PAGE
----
Suetonius was born around 68-9 AD, possibly in Hippo Regius (Suetonius xviii). His mentor described him as ‘scholarly and honorable’ and many held him in high regard (xix). Suetonius completed The Twelve Caesars sometime during the 120s during the peak of his career (xxiii). Suetonius conveys his opinion of each emperor indirectly through how he portrays their vices and virtues. According to Suetonius, a Roman leaders good and bad qualities included their military successes, relations with the citizens of Rome, mental stability, and private relationships. Suetonius believed that Augustus embodied many of the characteristics of a good leader.
In 17th-18th century Europe, the age of absolutism, absolute monarchs ruled most of Europe. Absolute monarchs are rulers that have complete control over the government and its people. They claimed to rule by “divine right,” where their authority comes from God and they were above the law. The views of being a proper role as an absolute monarch differed very much between rulers and their subjects. Certain rulers had ideas that both the people and ruler should be united, some abused their power with no sympathy towards the people they rule, and the subjects that suffered from the rulings of the monarch had a completely different perspective than the rulers that were in power.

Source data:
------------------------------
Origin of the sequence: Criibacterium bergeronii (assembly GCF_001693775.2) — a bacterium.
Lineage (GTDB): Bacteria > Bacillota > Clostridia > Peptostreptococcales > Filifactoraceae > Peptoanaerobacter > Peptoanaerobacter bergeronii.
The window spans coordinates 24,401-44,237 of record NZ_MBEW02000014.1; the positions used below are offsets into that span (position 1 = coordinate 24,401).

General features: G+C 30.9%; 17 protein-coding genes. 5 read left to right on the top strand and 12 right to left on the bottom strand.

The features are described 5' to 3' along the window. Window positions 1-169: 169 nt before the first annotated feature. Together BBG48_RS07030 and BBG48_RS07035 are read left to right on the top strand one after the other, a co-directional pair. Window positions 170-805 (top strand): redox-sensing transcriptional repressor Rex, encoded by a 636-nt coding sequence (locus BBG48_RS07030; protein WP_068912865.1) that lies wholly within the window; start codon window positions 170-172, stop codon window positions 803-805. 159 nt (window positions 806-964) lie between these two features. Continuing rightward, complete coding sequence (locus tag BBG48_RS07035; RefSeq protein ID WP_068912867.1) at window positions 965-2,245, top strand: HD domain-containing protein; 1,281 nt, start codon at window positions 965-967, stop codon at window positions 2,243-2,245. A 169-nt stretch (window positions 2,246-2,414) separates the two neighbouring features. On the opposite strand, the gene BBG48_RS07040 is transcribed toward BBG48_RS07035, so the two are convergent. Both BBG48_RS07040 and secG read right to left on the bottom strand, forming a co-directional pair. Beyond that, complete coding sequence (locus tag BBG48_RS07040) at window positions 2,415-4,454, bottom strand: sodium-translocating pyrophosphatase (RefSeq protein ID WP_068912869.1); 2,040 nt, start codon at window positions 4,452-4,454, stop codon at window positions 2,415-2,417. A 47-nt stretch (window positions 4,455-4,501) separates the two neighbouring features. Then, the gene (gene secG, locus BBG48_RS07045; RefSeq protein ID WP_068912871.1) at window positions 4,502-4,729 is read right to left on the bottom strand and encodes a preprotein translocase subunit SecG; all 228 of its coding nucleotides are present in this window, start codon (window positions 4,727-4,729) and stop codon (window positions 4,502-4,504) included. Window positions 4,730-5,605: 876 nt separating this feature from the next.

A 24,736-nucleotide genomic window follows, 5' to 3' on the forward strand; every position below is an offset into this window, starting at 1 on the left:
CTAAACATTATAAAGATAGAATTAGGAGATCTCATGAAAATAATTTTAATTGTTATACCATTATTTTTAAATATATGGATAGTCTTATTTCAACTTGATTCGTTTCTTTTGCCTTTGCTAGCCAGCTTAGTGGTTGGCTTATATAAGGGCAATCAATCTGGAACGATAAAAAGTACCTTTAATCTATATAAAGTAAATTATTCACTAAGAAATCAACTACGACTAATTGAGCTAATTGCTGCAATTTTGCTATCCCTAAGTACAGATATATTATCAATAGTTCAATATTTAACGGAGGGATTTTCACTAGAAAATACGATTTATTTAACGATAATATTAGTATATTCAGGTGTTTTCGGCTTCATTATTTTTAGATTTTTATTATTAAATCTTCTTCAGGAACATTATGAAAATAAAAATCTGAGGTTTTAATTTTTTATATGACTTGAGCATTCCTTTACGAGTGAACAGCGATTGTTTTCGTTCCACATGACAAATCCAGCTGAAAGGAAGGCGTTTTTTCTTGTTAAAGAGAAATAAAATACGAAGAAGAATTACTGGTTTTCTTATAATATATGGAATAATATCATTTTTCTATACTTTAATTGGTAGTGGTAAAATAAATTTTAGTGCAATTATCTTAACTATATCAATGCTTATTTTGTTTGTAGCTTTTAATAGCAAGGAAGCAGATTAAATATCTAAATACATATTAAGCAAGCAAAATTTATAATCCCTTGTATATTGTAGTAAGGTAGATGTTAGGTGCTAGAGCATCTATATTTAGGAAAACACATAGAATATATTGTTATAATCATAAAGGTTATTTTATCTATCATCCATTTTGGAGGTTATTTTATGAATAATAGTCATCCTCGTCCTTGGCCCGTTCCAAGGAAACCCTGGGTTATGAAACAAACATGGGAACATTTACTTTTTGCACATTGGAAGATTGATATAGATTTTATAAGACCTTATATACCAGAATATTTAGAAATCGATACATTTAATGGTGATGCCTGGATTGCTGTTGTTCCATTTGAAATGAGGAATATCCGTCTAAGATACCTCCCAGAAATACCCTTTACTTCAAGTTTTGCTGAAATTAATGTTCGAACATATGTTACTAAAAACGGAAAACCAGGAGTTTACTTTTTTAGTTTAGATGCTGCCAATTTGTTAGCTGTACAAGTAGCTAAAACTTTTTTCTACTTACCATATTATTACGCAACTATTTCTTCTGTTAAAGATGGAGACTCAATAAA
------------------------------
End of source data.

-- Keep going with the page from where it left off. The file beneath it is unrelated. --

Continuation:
Almost all governments during the 16th and 17th centuries were absolute monarchies. These monarchs caused a lot of controversy because the people they were residing over believed that it was unfair for them to not have a say in the government. This caused many people to look at at absolute monarchs as tyrannical because they did not like the way that they chose to rule. This period of absolutism caused people to look at monarchs as tyrannical because the people believed that they saw themselves as equal to God, did not listen to their people, and because they thought only they knew how to lead.
There are many ways to define leadership, but perhaps the most laconic as well as accurate definition is presented in Peter G. Northouse's Leadership: Theory and Practice book (Northouse, 2013, p.5): "Leadership is a process whereby an individual influences a group of individuals to achieve a common goal". Individuals, engaged in leadership, use influence to solve challenges, which the groups under their leadership face, in order to succeed in their common goals.
This essay will be discussing chapter 2 which is Elizabeth and Akbar, chapter 4 Kangxi and Louis XIV, chapter 8 Bismark and Ito and chapter 10 Hitler and Stalin. This essay will discuss each one of the leaders in the chapters and how they came to power, how they ruled the people, and how they dealt with outside forces. This essay will also talk about how all these leaders had deal with governmental change and how they dealt with it.
The government was a problem because the king held too much power. " He made and enforced the laws. He could declare war and make peace. He levied taxes and spent the people's money as he saw fit (Document 1)." He also controlled expression using censorship.